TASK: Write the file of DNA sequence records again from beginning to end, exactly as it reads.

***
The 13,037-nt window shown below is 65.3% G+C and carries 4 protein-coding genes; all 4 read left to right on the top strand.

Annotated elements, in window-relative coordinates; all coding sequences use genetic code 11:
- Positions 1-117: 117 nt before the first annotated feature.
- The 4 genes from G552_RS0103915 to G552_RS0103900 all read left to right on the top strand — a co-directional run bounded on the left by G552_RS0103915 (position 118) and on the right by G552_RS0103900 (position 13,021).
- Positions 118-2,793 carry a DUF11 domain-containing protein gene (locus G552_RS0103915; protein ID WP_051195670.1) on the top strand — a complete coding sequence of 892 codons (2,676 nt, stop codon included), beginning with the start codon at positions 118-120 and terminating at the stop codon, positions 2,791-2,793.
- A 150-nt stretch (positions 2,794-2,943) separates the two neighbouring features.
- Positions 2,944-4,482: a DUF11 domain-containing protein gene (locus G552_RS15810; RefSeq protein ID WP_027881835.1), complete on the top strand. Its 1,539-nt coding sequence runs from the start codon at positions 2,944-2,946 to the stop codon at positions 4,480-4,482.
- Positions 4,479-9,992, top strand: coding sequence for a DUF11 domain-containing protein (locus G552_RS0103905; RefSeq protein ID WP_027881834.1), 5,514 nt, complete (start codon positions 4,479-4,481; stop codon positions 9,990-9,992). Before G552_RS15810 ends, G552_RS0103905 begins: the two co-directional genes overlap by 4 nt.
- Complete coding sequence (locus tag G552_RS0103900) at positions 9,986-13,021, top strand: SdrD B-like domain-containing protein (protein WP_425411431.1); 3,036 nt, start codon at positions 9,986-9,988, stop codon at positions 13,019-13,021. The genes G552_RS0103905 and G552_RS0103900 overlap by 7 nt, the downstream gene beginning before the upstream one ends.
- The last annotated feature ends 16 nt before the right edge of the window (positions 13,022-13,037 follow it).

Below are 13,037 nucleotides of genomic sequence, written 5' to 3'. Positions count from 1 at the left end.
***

The 13,037-nt window shown below is 65.3% G+C and carries 4 protein-coding genes; all 4 read left to right on the top strand.

Annotated elements, in window-relative coordinates; all coding sequences use genetic code 11:
- Positions 1-117: 117 nt before the first annotated feature.
- The 4 genes from G552_RS0103915 to G552_RS0103900 all read left to right on the top strand — a co-directional run bounded on the left by G552_RS0103915 (position 118) and on the right by G552_RS0103900 (position 13,021).
- Positions 118-2,793 carry a DUF11 domain-containing protein gene (locus G552_RS0103915; protein ID WP_051195670.1) on the top strand — a complete coding sequence of 892 codons (2,676 nt, stop codon included), beginning with the start codon at positions 118-120 and terminating at the stop codon, positions 2,791-2,793.
- A 150-nt stretch (positions 2,794-2,943) separates the two neighbouring features.
- Positions 2,944-4,482: a DUF11 domain-containing protein gene (locus G552_RS15810; RefSeq protein ID WP_027881835.1), complete on the top strand. Its 1,539-nt coding sequence runs from the start codon at positions 2,944-2,946 to the stop codon at positions 4,480-4,482.
- Positions 4,479-9,992, top strand: coding sequence for a DUF11 domain-containing protein (locus G552_RS0103905; RefSeq protein ID WP_027881834.1), 5,514 nt, complete (start codon positions 4,479-4,481; stop codon positions 9,990-9,992). Before G552_RS15810 ends, G552_RS0103905 begins: the two co-directional genes overlap by 4 nt.
- Complete coding sequence (locus tag G552_RS0103900) at positions 9,986-13,021, top strand: SdrD B-like domain-containing protein (protein WP_425411431.1); 3,036 nt, start codon at positions 9,986-9,988, stop codon at positions 13,019-13,021. The genes G552_RS0103905 and G552_RS0103900 overlap by 7 nt, the downstream gene beginning before the upstream one ends.
- The last annotated feature ends 16 nt before the right edge of the window (positions 13,022-13,037 follow it).

Below are 13,037 nucleotides of genomic sequence, written 5' to 3'. Positions count from 1 at the left end.